People in WellPro Directory: Fisher, Thomas

Journal 7: January-March 1834, p.21.
Class Mark: C N/O 92/16b
MS page no: 2-192


question as it regarded the youth. It seemed that he felt an interest in the subject. And as it regarded myself to think that I could have been guilty of allowing a Native to come up to Wellington, if only for an hour, and to go away without having heard something respecting religion. The Lord help me to be instant in season and out of season.

[19 March 1834]
Wednes. 19th The European is much better as well as some of the Natives. They are moving off, not many here tonight, only 3 at family prayers.

[20 March 1834]
Thursd 20th Found it extremely cold in the tent this morning. As the Natives had most of them gone away we commenced our journey homewards. When about 12 miles from Wellington we met Tommy, the sick youth whom we took down from Munore with us, but whom I left at home recovering. I asked him where he was going, he said "to look out you". I said well you must go back again. He appeared very willing. As Mr Fisher was in the gig, Tommy had to walk about 8 miles to Goboleon, and then I took him up into the gig.

[21 March 1834]
Frid 21st Rode over to Newrea, 8 miles on a little business with the Blacksmith.

[22 March 1834]
Sat. 22nd Many Natives came up today on their way to Burrandong.[79] They did not remain long here.

[23 March 1834]
Sund 23. Five Natives at church today. The Goboleon boys were in my garden yesterday stealing peaches, and so I suppose they are afraid of coming.

People in WellPro Directory: Fisher, Thomas

Journal 7: January-March 1834, p.22.
Class Mark: C N/O 92/16b
MS page no: 2-193


[24 March 1834]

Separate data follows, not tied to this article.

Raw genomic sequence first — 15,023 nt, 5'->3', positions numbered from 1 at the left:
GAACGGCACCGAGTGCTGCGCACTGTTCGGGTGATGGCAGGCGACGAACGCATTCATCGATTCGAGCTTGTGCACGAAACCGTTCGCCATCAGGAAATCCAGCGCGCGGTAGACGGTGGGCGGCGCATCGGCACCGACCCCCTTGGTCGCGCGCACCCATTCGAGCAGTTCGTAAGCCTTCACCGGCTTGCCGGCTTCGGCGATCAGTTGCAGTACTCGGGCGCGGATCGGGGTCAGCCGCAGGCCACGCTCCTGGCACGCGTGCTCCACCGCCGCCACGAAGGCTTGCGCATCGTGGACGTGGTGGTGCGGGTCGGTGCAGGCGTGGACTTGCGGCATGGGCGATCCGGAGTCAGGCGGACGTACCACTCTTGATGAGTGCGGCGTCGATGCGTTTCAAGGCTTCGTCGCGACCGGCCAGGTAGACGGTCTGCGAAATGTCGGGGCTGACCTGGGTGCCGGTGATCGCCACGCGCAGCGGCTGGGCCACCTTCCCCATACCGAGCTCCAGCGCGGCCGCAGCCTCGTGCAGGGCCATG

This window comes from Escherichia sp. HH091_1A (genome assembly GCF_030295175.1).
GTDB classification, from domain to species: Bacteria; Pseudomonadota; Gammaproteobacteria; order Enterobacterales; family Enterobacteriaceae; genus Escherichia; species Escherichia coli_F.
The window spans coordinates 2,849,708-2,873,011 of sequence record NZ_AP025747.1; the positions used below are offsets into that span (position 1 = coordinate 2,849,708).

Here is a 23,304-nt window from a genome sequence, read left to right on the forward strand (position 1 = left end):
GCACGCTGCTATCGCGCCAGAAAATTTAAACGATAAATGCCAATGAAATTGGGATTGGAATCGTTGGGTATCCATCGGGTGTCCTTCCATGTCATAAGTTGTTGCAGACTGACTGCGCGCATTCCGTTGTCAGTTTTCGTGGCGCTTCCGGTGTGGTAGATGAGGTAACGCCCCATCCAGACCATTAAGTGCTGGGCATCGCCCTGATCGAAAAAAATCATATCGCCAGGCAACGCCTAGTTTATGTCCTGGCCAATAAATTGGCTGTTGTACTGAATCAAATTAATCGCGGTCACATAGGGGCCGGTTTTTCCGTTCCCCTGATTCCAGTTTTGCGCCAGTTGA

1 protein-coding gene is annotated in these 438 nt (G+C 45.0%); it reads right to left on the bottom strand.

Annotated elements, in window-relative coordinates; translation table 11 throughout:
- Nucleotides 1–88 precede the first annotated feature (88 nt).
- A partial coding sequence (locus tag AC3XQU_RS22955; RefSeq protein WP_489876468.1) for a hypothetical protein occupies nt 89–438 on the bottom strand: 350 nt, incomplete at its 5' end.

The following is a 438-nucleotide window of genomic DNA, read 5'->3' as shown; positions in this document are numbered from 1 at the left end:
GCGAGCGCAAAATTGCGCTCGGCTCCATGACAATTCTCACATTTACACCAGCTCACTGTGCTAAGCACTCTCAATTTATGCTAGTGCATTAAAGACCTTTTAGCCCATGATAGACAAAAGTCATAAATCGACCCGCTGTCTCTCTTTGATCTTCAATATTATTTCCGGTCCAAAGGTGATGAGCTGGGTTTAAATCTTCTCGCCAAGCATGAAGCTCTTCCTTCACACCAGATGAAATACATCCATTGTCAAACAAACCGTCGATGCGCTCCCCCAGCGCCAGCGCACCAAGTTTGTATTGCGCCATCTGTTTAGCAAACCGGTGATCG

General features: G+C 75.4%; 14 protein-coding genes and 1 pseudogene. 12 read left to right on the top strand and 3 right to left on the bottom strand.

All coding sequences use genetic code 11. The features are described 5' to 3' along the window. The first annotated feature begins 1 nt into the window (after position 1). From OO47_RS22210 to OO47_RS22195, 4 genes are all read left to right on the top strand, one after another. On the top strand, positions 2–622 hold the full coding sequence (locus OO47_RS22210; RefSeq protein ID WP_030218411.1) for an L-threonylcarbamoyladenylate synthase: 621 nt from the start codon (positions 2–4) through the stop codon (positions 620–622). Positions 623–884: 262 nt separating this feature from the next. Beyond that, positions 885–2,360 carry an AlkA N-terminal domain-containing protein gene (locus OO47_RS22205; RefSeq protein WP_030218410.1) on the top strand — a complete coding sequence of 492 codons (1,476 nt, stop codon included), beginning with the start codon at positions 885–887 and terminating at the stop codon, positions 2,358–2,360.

Mond M'h 24. Bobby and his yeeners returned today. Twelve Natives here today. Br Handt went into the bush today accompanied by an European who is acquainted with the road. A Native is to join them at Goboleon.

[25 March 1833]
Tuesd 25th The stockman who accompanied Br Handt returned today saying that he had lost his horse, but the stockman had found it and brought it. I sent one of our men with another horse telling him to remain with Mr Handt. I also sent a Native boy on the strayed horse.

[27 March 1834]
Thursd 27th I was at a short distance in the bush with our Natives today. Kabahrin had also come up. He asked "what day is tomorrow". I answered Friday. O, says he, "whitefellow told me it was Sunday, go to church tomorrow". I said it was a great day. "hy hy Good Friday I believe?" he replied. I said yes, that is the day on which Jesus Christ died for you and me and everyone. He observed "yes yes he died, no not died I believe, only great sleep" referring to his rising again on Sunday.

[28 March 1834]
Frid 28th Crucifixion day. Twelve Natives at church. Several more came up but could not bear to hear me speak of death, unwilling to believe that they should ever die.

[30 March 1834]
Sunday 30th Ten Natives at church today.

[31 March 1834]
Mond 31st Ten Natives here. After prayers I endeavoured to direct the attention of the elder ones, who

Journal 7: January-March 1834, p.23.
Class Mark: C N/O 92/16b
MS page no: 2-194


[31 March 1834 cont]
had not been with us so much as the others, to the subject of religion and a future state, but they begged that I would talk no more about that as they should live a long time yet. I referred them to some who had died rather suddenly and attempted to remind them how I had spoken to those in this manner and how they replied that they should live a long time, and now they were dead. But they would not converse on the subject. One of the sick youths whom I mentioned under date of Feb'y said respecting God "what for that fellow not make me murrambang" (recover me from sickness). I told him that he never prayed properly to God, that he cast off God and did those things which God said he should not do. It is very painful to hear them speak of the Divine Being under the appellation of fellow. But it is a name they give to every one whether male or female.

W. Watson
[signed] J.C.S. Handt

Journal 7: January-March 1834, p.24.
Class Mark: C N/O 92/16b
MS page no: 2-195


[Note] Rev. W. Watson’s Journal
Oct./33 to March/34